The award recognizes Ortega’s work in addressing food insecurity and preserving Northern New Mexican heritage

May 31, 2023

Dr. Dolores Ortega

Dr. Dolores Ortega, professor of Social Work at New Mexico Highlands University, was honored last month with an Excellence in Student Achievement Award by the New Mexico School Boards (NMSBA) Association. Ortega was recognized for her work in addressing food insecurity and developing a heritage Spanish-language curriculum.  

Dr. Ortega is an NMHU alumna and earned her Ph.D. in Education from Claremont Graduate University. She resides in Las Vegas, New Mexico, and was raised as a heritage Spanish speaker. Ortega’s entry point into her language and cultural heritage work began with her efforts to address the food insecurity faced by school-aged students. The Excellence in Student Achievement Award from the NMSBA honors Ortega’s work on food insecurity and the promotion of Spanish and cultural heritage in the classroom.  

“I worked with elementary school teachers to create heritage-based activities that honor the local and Northern New Mexico language heritage,” Ortega said. “The ‘Curríulo de Herencia: Heritage Spanish Language Curriculum’ engages students with the local and regional dialectical language and culture.”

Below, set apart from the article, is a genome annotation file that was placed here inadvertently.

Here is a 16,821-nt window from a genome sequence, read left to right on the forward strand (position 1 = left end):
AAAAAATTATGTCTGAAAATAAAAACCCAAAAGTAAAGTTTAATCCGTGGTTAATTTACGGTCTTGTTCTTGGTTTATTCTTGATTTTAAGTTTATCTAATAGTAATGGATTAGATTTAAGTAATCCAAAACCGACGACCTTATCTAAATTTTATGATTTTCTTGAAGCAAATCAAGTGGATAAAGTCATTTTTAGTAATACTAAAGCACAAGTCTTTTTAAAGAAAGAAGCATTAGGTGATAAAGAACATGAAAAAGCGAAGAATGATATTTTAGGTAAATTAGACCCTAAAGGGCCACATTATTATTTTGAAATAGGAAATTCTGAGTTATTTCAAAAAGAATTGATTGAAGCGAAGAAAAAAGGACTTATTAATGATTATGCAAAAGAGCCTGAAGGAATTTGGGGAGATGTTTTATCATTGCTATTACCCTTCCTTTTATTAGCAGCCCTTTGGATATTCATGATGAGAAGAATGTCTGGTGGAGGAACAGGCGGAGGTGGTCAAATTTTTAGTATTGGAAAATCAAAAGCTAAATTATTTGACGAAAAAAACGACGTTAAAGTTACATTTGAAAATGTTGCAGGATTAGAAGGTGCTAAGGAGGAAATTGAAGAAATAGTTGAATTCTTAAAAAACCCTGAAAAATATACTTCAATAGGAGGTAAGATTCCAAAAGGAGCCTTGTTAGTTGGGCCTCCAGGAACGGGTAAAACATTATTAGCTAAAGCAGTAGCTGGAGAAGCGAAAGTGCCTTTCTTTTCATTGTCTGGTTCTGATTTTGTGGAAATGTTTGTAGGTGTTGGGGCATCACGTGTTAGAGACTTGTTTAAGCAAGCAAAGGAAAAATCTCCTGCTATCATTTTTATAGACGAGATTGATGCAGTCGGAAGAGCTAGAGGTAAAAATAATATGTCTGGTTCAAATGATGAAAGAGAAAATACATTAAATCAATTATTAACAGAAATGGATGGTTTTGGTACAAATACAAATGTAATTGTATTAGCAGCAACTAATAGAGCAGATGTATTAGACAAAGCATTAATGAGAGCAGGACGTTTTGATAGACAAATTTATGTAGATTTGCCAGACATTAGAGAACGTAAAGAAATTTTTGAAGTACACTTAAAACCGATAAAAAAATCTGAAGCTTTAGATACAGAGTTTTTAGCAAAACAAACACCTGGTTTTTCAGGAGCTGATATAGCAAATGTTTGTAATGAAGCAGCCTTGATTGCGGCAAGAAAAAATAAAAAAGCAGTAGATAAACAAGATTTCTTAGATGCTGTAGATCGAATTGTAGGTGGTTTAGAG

The NMSBA honors educators with the Excellence in Student Achievement Award to those who seek “to promote student achievement in school districts and assist local school boards in recognizing school leaders, staff and other individuals who have played an important role in improving student achievement at the local level.”  

Ortega is grateful to have received the award and says it was made possible through the support of the Las Vegas City Schools Board and superintendent Laryssa Archuleta. She is also grateful for two LVCS employees, Thomas Trujillo and Isaiah Garcia, both of whom worked with Ortega to distribute holiday food boxes to children and elders in Las Vegas. For Ortega, ensuring that the community is fed is an important part of her work in preserving northern New Mexican heritage.  

“This cherished language is a gift given to us by our grampitos and gramitas as children. Yet, as children who entered formal education, we encountered and endured negative messages and meanings given to Heritage Spanish,” Ortega said. “I was one of the many heritage speakers who were told by formal educators, ‘Your Spanish is wrong.’ I didn’t believe them.”  

According to Ortega, Heritage Spanish cemented long-standing multi-generational family relationships, including a bilingual/bicultural identity that is part of the lived experiences in Northern New Mexico.  

“What a joy to enter a classroom where heritage Spanish speakers are speaking their home language in a formal educational setting,” Ortega said. “Que se sembra en mi casita, mi ranchito, en mi alma es mi herencia, que no?”